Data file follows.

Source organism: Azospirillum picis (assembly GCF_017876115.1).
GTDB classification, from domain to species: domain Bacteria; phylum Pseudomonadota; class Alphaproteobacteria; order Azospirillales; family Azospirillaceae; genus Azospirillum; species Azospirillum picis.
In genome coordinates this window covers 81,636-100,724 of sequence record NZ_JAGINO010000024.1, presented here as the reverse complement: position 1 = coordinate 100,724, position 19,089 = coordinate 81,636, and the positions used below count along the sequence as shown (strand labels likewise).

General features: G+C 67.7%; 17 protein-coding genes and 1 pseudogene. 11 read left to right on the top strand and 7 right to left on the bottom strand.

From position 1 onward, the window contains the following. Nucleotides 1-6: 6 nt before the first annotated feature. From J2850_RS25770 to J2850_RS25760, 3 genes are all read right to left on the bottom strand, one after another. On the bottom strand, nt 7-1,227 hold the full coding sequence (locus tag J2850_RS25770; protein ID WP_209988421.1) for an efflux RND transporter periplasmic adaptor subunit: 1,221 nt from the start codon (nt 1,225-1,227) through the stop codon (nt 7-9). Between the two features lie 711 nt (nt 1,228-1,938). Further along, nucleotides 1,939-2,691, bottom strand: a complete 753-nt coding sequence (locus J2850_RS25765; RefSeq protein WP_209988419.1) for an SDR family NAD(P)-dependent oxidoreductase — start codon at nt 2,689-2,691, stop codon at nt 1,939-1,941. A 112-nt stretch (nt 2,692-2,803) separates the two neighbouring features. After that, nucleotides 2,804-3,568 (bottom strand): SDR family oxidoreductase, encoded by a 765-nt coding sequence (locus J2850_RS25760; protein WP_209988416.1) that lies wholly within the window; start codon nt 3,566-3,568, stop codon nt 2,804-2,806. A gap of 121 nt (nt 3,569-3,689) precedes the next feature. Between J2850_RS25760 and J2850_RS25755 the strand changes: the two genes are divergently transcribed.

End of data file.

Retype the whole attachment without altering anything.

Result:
Source organism: Azospirillum picis (assembly GCF_017876115.1).
GTDB classification, from domain to species: domain Bacteria; phylum Pseudomonadota; class Alphaproteobacteria; order Azospirillales; family Azospirillaceae; genus Azospirillum; species Azospirillum picis.
In genome coordinates this window covers 81,636-100,724 of sequence record NZ_JAGINO010000024.1, presented here as the reverse complement: position 1 = coordinate 100,724, position 19,089 = coordinate 81,636, and the positions used below count along the sequence as shown (strand labels likewise).

General features: G+C 67.7%; 17 protein-coding genes and 1 pseudogene. 11 read left to right on the top strand and 7 right to left on the bottom strand.

From position 1 onward, the window contains the following. Nucleotides 1-6: 6 nt before the first annotated feature. From J2850_RS25770 to J2850_RS25760, 3 genes are all read right to left on the bottom strand, one after another. On the bottom strand, nt 7-1,227 hold the full coding sequence (locus tag J2850_RS25770; protein ID WP_209988421.1) for an efflux RND transporter periplasmic adaptor subunit: 1,221 nt from the start codon (nt 1,225-1,227) through the stop codon (nt 7-9). Between the two features lie 711 nt (nt 1,228-1,938). Further along, nucleotides 1,939-2,691, bottom strand: a complete 753-nt coding sequence (locus J2850_RS25765; RefSeq protein WP_209988419.1) for an SDR family NAD(P)-dependent oxidoreductase — start codon at nt 2,689-2,691, stop codon at nt 1,939-1,941. A 112-nt stretch (nt 2,692-2,803) separates the two neighbouring features. After that, nucleotides 2,804-3,568 (bottom strand): SDR family oxidoreductase, encoded by a 765-nt coding sequence (locus J2850_RS25760; protein WP_209988416.1) that lies wholly within the window; start codon nt 3,566-3,568, stop codon nt 2,804-2,806. A gap of 121 nt (nt 3,569-3,689) precedes the next feature. Between J2850_RS25760 and J2850_RS25755 the strand changes: the two genes are divergently transcribed.